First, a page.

Russia is facing a prolonged period of low growth due to a failure to implement reform, is suffering from disturbing capital flight and the ruble is coming under sustained market pressure.
So is it really the best time for President Vladimir Putin to launch an audacious bid to incorporate the Ukrainian region of Crimea into Russia within a matter of weeks?
Economists say that the swoop on Crimea carries huge economic risks for Putin, who faces retaliation from the West, increased pressure on the already-embattled ruble and yet more haemorrhaging of foreign capital from jittery investors.
The Russian strongman, who has not ruled out standing for re-election in 2018, has clearly put the political gain of grabbing Crimea before the short-term health of the Russian economy in the hope the damage will not be lasting.
But economists say such logic may be flawed and Russia's economic performance going forward will in any case make a mockery of its status as a member of the BRICS group of top emerging markets along with Brazil, India, China and South Africa.
"The crisis in Ukraine has increased the risks to Russia's already weakening economy presented by currency depreciation and capital flight," analysts at ratings agency Fitch said.
"Capital flight could accelerate, particularly if the threat of economic and financial sanctions increased."
Russia's growth was a measly 1.3 percent in 2013, with its economy suffering from a longstanding failure to implement reforms needed to wean it off an addiction to oil and gas income.
According to the economy ministry, private sector capital outflows have already reached $17 billion so far this year alone.
These factors and general nerves over emerging markets have put the ruble under sustained pressure.
But on Monday it suffered an all out assault, falling to record lows in value against the dollar and euro after Putin won approval from parliament for a de-facto invasion of Ukraine.
In that single day, the central bank spent over $11 billion propping up its currency, some five times more than any other intervention by the Russian central bank in its history.
"Capital flight, uncertainty and the higher interest rates needed to support the ruble will take their toll on Russia," said economists at Berenberg Bank in London, cutting their growth forecast for Russia to zero in 2014.
"Like the Soviet Union in the 1980s, Russia cannot afford a cold war," they said.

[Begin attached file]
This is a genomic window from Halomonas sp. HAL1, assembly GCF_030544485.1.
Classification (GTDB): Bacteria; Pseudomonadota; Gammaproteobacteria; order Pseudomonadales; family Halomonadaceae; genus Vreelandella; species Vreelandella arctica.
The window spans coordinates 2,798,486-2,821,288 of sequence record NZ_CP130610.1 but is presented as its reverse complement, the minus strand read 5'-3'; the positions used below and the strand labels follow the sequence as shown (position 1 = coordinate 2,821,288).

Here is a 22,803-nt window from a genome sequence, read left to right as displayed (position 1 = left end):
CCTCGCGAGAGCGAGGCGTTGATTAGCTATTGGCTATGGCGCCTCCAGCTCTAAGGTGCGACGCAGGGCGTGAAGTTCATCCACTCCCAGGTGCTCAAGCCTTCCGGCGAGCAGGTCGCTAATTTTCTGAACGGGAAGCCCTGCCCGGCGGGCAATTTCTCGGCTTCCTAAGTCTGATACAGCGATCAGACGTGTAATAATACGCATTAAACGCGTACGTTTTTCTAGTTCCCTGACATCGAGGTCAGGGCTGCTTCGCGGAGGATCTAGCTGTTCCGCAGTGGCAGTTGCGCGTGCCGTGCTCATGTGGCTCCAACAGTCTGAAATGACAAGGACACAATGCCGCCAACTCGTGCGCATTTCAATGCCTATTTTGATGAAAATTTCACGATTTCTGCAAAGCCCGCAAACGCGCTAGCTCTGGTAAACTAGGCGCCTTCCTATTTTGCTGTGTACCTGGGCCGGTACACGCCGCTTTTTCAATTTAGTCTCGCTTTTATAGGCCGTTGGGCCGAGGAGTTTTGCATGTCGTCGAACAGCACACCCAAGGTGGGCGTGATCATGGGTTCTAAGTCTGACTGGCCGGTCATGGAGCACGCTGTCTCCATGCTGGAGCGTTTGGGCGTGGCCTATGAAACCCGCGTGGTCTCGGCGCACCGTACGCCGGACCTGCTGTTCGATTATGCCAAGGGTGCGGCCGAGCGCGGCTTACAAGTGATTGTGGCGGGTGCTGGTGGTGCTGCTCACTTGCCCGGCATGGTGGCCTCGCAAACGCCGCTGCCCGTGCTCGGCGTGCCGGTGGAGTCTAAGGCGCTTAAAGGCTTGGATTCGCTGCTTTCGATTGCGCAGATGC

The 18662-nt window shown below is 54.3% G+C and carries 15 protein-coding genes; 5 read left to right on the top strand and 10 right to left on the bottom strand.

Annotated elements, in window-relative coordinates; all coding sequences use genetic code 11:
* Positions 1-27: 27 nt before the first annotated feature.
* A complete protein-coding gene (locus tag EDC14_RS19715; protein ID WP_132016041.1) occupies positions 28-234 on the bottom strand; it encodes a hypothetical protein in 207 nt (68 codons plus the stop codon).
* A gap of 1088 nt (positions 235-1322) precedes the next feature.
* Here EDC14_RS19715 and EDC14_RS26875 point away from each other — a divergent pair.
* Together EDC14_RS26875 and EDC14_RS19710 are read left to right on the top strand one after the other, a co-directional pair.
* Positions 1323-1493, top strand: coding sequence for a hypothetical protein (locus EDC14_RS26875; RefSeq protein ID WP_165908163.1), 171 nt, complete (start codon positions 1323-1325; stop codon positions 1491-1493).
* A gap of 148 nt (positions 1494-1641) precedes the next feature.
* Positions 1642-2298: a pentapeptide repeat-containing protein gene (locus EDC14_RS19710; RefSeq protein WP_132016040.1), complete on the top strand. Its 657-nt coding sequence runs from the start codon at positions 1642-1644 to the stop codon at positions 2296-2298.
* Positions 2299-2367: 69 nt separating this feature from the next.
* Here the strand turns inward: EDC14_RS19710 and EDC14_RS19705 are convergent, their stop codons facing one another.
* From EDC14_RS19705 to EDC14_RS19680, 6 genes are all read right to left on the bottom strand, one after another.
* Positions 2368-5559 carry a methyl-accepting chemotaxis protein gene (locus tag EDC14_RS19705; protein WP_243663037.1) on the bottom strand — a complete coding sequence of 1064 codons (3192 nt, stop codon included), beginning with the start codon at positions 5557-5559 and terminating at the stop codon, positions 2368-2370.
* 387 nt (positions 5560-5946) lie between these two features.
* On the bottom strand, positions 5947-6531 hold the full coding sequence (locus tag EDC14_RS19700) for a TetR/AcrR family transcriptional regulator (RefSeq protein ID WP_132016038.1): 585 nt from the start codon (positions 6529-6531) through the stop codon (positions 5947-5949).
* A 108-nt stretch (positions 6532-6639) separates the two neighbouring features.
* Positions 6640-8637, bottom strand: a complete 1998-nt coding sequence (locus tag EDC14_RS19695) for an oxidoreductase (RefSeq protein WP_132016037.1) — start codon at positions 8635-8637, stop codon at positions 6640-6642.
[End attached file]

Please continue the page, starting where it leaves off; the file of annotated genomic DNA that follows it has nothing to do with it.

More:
It said while other top emerging markets were taking measures to reform, "Russia is in effect ejecting itself from the BRICS."
Taken aback by the swiftness of Putin's reaction to Ukraine's turmoil, the West is planning retaliation but the Kremlin chief may be calculating that the bark is worse than the bite.
The EU is beset by divisions, with nations like Germany, Netherlands and Italy -- which have the most economic interests in Russia -- said to be opposing the toughest action. Former Soviet states like Lithuania are much more hawkish.
Europe imports one third of its gas from Russia and Moscow needs the hard currency from the energy sales for its own budget so sheer self-interest could block the most extreme scenarios.
But Russia's gas champion Gazprom upped the stakes in Friday by threating Ukraine with a repeat of the 2009 crisis over unpaid gas debts which saw much of Europe deprived of Russian gas supplies.
"Russia's bet on using the gas weapon is working," said daily business newspaper Vedomosti.
Analysts at Citi said: "Despite sharp criticism of the Russian move, there is clearly no appetite in Europe or the US for either a military confrontation with Moscow or meaningful economic sanctions."
The risk for Russia, at least on the currency markets, is cushioned by the fact the central bank still has immense forex reserves -- which stood at $493.4 billion on February 21.
The Russian central bank is run by Elvira Nabiullina, a former economy minister who commands respect in the markets.
The same could not be said however of Kremlin economic aide Sergei Glazyev whose apocalyptic view of global economics as a fight to the death between Russia and the West causes alarm.
He blithely warned this week that Russia would "reduce to zero" its economic dependence on the United States and emerge the stronger for it.
But the Vedomosti warned that the crisis would only make Europe more determined to look for other sources of gas, especially with the United States thinking of exporting LNG for the first time.
"In the mid-term it is going to be a task for Europe to reduce its dependence on Russian gas," it said. "But for now it has nothing to replace Gazprom with."